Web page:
Basically. The other thought I had was to try to leverage the orthogonal polynomial support but I doubt they will be any space savings realised by this.


- Pauli

#94

Quote:
Pretty cool feature, this magic [<->] operator! But doesn't make the program easier to follow, I guess.

It isn't like tight RPN programs are easy to follow at the best of times.


- Pauli


#95

True! But then it's all a matter of habit, I guess. I'm just not used to shuffle the stack in these ways.

#96

With some small changes it's two bytes shorter and fit for a 41, too:

00 { 19-Byte Prgm }
01 STO+ ST Y
02 RDN
03 RDN
04 STO- ST Z
05 +
06 X<>Y
07 RDN
08 STO+ ST Z
09 -
10 STO* ST Y
11 +
12 2
13 /
14 +
15 .END.

Edited: 24 Sept 2012, 5:01 a.m.


#97

Nice improvement!

#98

On the HP-42S, this 13-step solution (not counting final END) is possible:

00 { 25-Byte Prgm} 
01 STO 00
02 +
03 NOT
04 RCL* ST L
05 Rv
06 STO- 00
07 +
08 NOT
09 RCL* ST L
10 RCL- ST Z
11 2
12 /
13 RCL+ 00
14 .END.
25 bytes plus register 00 though.

Gerson.

Edited to fix a typo


Edited: 27 Sept 2012, 7:58 p.m.


#99

FWIW, another 13-step 25-byte HP-42S solution:

00 { 25-Byte Prgm }
01 CLSigma
02 Sigma+
03 Rv
04 Rv
05 Sigma-
06 3
07 RCL* 11
08 RCL+ 12
09 RCL+ 13
10 RCL+ 14
11 2
12 /
13 RCL+ 15
14.END.

999999 ENTER
888888 ENTER
777777 ENTER
666666 R/S --> -740 379 703 704

Hi,

Before you call me Master, please check what my code is doing!

Having a short listing is one thing, having an efficient and correct solution is another...

I am impatient to reach the date line and share with every participant my code for correction and improvements’. I expected that from dialoging and exchanging idea, a much better code will arise !


Sharing ideas and group intelligence will almost certainly improve the solution. It did last year and I see no reason why this year should be any different.


- Pauli

I'm a bit late to the party. I wasn't going to participate on this one, but after drinking a cappuccino past midnight I could sleep no more, so I decided to give this a try :-)
My first attempt on the HP-15C LE uses only the stack and is 27 steps long. The running time doesn't depend on the coordinates (but I think that's what you all have been doing).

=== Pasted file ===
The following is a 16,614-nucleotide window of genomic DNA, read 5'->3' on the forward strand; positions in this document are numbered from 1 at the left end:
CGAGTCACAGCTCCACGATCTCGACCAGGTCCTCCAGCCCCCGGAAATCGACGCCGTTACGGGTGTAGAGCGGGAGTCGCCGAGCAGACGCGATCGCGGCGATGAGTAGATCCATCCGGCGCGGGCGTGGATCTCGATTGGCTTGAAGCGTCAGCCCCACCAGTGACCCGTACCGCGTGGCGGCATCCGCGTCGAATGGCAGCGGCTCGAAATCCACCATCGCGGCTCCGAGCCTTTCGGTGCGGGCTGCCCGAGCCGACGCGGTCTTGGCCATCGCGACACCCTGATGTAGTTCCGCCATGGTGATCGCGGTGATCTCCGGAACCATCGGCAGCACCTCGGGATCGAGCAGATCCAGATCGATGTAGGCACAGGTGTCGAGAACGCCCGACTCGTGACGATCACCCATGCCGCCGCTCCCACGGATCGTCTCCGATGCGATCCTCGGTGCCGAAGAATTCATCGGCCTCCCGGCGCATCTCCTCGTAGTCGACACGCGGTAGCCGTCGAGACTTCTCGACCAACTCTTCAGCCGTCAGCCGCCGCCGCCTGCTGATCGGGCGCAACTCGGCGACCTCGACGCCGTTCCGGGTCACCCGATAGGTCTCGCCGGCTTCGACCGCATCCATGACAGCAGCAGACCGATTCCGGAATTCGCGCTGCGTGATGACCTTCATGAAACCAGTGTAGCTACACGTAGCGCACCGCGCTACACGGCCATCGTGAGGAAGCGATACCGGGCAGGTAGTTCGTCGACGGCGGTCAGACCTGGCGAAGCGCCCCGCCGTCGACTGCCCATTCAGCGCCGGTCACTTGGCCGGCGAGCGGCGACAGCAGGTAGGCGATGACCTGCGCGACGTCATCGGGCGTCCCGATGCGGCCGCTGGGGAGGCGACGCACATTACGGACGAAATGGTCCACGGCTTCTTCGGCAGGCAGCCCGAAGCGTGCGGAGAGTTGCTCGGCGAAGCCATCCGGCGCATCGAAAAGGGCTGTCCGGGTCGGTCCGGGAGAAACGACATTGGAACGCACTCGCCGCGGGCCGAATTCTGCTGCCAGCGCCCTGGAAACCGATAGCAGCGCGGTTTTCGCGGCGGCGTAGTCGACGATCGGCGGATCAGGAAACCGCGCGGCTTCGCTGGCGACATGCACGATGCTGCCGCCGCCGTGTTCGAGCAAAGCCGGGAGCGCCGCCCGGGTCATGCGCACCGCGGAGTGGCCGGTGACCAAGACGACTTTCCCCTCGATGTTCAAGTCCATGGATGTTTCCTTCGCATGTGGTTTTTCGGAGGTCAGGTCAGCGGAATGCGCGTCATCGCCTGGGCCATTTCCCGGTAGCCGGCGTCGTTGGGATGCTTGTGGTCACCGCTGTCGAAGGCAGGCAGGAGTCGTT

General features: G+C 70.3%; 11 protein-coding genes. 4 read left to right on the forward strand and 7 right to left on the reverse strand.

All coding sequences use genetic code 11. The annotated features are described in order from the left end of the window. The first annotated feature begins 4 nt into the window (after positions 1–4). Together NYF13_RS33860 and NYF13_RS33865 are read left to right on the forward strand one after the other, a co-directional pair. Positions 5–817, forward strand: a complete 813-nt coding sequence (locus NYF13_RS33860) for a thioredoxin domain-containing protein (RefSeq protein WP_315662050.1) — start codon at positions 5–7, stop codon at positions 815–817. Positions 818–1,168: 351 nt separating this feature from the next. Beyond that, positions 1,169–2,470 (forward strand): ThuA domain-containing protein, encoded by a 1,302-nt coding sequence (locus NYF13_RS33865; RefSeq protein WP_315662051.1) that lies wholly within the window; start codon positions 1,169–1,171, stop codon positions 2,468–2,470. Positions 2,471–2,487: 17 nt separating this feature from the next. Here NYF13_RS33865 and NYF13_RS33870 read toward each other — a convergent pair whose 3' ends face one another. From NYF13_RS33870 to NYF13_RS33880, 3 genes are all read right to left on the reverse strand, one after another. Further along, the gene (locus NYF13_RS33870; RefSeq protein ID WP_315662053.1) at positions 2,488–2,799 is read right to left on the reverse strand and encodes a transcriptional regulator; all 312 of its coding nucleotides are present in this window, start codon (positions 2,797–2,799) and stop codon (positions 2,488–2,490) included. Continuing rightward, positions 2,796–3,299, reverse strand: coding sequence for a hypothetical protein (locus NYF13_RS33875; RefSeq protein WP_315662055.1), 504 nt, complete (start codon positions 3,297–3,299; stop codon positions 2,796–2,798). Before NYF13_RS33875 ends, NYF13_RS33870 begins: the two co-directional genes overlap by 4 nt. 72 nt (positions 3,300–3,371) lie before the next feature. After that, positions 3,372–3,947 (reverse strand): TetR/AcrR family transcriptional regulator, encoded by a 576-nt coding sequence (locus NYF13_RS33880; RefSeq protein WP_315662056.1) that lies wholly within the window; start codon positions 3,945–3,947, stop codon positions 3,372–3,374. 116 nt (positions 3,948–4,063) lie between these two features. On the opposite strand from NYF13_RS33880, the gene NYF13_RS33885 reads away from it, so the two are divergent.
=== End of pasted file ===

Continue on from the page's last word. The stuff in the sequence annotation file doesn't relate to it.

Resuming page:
11111 ENTER
22222 ENTER
33333 ENTER
44444 f A --> 2 469 130 864 (instantly, I just hope this is correct)


This matches my result for those numbers.


- Pauli


Thanks! I didn't notice Gene Wright had lowered the maximum input to 99,9999 (I had tried input values like 999,999 and 888,888 but the result would not fit in the 10-digit display of the HP-15C). 19 steps on the WP-34S (one less in integer mode if I knew how do display negative numbers properly). I think I should finally read the manual and learn how to use the stack shuffle instructions. Perhaps next time :-)

999999 ENTER
888888 ENTER
777777 ENTER
666666 A --> -740 739 703 704

My simple equivalent RPL program on the HP 50g is 160.5-byte long (0.08 seconds).

Gerson


Hi,

I am in trouble verifying this entry on my HP-41C. At least I can estimate that it is close to this.

I have also made an RPL version, I will only give now of few bytes of it right now:

« -> x1 y1 x2 y2
« ...

With this I can agree with your computation:
From 999999 888888 to 777777 666666 path length is -740 739 703 710

Can someone draw a graph to verify the coun ?


On the HP-15C, I get -7.407397038e11.

Quote:
I have also made an RPL version, I will only give now of few bytes of it right now:
« -> x1 y1 x2 y2
« ...

I've use local variables a, b, c and d instead, to save a few bytes.


According to this website it is about 30 minutes past noon now in Nashville, so no problem posting solutions.
Quote:
Can someone draw a graph to verify the coun ?

I would, but I fear this window is too small to fit it :-)

Cheers,

Gerson.

Quote:
Yes, FOUR. :-)

Oops!


Also, Rule 15 is a duplicate of Rule 2 ... :) ...

On a more serious note (not that the above aren't serious), I think that the criterium to select a winner is utterly biased in favor of the fastest, more capable RPN machines. The criterium is stated as:

    "... (b) has the shortest number of steps x speed in seconds ..."

so this clearly favors faster RPN machines regardless of the quality or merit of the code written for slower machines. Just for instance, consider this hypothetical scenario:
  • only two people submit programs which give the correct answers, one written for an HP-15C, the other for an HP42S

  • the HP-15C program is a marvel of optimization and efficiency for that machine, nothing short of miraculous, it has 10 steps and runs in 1 second.

  • the HP42S program is an inefficient, horrible 40-step concoction which hurts the eyes but thanks to the 42S speed manages to run in 0.2 seconds.
We do the arithmetic and get 10x1 = 10 for the HP-15C program and 40x0.2 = 8 for the HP32S program, so the inefficient and slow (for the 42S) program wins against the marvelous, efficient and fast (for the HP-15C) program.

In my opinion, this is blatantly unfair and thus slower machines such as the HP-15C, HP-65, HP-67, are completely and unfairly handicapped as compared to faster, more advanced models.

No one writing a program for an HP-65 or HP-67 would have any rational expectations of winning no matter how incredibly clever their program is, so writing anything for those machines is completely discouraged. Matter of fact, this means this is more of a hardware+programming contest than a programming contest as stated in its name, with heavy emphasis on the hardware part which can trump any programming finesse.